Are Foreclosure Homes Still a Good Bargain?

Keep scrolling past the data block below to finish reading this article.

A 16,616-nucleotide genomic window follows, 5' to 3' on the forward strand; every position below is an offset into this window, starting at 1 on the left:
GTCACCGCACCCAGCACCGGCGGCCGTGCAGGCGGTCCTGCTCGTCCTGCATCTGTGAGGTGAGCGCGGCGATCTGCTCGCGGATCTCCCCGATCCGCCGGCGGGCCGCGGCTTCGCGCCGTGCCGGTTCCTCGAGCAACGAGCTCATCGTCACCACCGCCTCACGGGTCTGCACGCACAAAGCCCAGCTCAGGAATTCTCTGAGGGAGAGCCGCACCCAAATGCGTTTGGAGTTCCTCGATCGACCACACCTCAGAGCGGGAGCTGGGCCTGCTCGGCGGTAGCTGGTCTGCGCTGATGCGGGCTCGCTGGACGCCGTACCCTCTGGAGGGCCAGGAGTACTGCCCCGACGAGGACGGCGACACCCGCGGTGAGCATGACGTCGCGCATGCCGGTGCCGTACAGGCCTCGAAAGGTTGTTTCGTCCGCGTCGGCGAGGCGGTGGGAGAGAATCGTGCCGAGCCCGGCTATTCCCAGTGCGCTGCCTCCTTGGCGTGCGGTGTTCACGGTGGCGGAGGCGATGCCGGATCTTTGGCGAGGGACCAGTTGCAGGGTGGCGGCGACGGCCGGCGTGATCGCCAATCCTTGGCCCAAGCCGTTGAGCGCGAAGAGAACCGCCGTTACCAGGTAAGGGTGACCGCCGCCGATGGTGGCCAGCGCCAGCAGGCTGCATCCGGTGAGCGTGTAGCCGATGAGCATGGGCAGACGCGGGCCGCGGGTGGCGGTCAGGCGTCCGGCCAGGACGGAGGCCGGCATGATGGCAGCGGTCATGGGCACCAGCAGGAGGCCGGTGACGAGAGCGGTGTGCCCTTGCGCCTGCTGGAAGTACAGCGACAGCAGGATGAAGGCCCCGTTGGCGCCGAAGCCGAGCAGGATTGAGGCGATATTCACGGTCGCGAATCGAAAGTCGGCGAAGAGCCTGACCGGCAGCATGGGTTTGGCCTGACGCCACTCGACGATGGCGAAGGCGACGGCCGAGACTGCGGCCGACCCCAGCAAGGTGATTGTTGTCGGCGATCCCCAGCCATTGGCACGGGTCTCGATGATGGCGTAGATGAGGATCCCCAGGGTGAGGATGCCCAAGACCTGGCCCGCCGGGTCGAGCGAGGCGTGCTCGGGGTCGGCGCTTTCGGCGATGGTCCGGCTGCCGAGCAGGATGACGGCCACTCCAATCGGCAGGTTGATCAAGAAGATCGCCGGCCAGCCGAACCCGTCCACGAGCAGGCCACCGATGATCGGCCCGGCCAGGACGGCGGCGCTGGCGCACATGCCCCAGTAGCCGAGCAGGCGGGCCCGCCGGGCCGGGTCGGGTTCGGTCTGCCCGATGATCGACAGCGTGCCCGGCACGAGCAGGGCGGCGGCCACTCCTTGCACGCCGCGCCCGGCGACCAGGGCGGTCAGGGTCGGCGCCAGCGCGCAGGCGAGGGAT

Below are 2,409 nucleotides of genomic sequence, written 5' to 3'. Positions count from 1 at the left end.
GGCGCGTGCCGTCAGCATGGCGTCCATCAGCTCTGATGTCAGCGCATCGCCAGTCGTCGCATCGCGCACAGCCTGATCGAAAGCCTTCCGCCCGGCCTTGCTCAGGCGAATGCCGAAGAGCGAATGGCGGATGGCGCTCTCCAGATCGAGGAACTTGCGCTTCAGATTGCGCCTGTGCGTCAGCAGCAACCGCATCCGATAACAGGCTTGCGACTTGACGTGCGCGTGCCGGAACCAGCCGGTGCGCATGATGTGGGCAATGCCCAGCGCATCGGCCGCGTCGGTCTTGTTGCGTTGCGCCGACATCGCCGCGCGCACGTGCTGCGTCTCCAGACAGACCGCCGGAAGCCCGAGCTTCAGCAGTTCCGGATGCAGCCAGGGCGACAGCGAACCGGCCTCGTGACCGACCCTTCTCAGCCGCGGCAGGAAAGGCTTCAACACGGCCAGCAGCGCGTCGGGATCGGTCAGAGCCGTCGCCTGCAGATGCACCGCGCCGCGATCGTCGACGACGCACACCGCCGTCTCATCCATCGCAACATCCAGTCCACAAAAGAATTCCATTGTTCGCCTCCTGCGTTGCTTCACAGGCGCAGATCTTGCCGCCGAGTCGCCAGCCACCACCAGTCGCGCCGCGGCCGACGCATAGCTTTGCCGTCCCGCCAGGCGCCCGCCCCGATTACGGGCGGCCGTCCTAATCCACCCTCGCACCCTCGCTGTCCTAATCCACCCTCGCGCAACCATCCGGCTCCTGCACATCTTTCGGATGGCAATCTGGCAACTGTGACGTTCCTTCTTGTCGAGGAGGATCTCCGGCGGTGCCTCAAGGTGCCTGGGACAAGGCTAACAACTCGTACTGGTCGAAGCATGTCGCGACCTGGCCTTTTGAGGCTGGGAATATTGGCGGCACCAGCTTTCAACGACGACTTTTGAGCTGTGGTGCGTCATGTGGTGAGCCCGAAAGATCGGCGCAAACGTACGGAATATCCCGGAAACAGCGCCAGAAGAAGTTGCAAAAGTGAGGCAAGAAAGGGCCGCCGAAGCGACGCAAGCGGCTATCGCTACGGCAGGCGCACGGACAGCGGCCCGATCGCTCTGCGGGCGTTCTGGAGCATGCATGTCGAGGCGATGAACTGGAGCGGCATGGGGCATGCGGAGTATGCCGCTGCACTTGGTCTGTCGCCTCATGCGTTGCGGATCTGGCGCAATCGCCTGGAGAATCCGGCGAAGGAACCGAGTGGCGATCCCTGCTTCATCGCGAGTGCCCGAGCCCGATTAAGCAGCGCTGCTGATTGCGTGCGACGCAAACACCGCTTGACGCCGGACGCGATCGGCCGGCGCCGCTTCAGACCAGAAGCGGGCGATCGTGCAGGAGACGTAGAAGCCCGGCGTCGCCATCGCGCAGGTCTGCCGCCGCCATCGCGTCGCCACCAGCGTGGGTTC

One of the most common questions that I get is whether foreclosure homes are still a good bargain. A foreclosure home, also known as an REO (Real Estate Owned) in legal terms, is a house that has been foreclosed on by a mortgage lender and that is now owned by the bank. Banks are not in the business of owning houses so they are motivated to sell them quickly if possible. In order to do this, they historically would try to sell them at a discount. Also, because homeowners did not usually take care of their homes in the months preceding the foreclosure sale, they had no incentives to take care of them or make repairs. In fact, in may instances, home owners would even intentionally damage the home out of spite to the lender. When the economy took a downturn and the real estate market crashed several years ago, there was a very high number of foreclosure homes available. Because of this high inventory, banks were selling them cheap in order to get rid of them. Many of these were also in bad shape, which further added to the cheap prices. They were a fixer-upper’s dream. But today, with the strong economy and low inventory of foreclosure homes, prices are not the bargains that they once were, and banks have less of an incentive to sell them for the big discounts. And in some instances, the banks are actually entering the house and doing some basic renovations to get the sale price back up. The bottom line is that foreclosures can still be a bargain if you look hard enough and have the desire or ability to do some repairs on the home. However, these homes are not the bargain they used to be. If you are looking to buy a home and don’t mind putting a little elbow grease into it to fix it up, then I would encourage you to find a list of foreclosure homes during your search. For a current list of foreclosure homes in the Orlando area click here. For any other questions on foreclosures, or the legal foreclosure process, you can call/text real estate broker and attorney at law David Dowell at (407) 864-2265, or by email at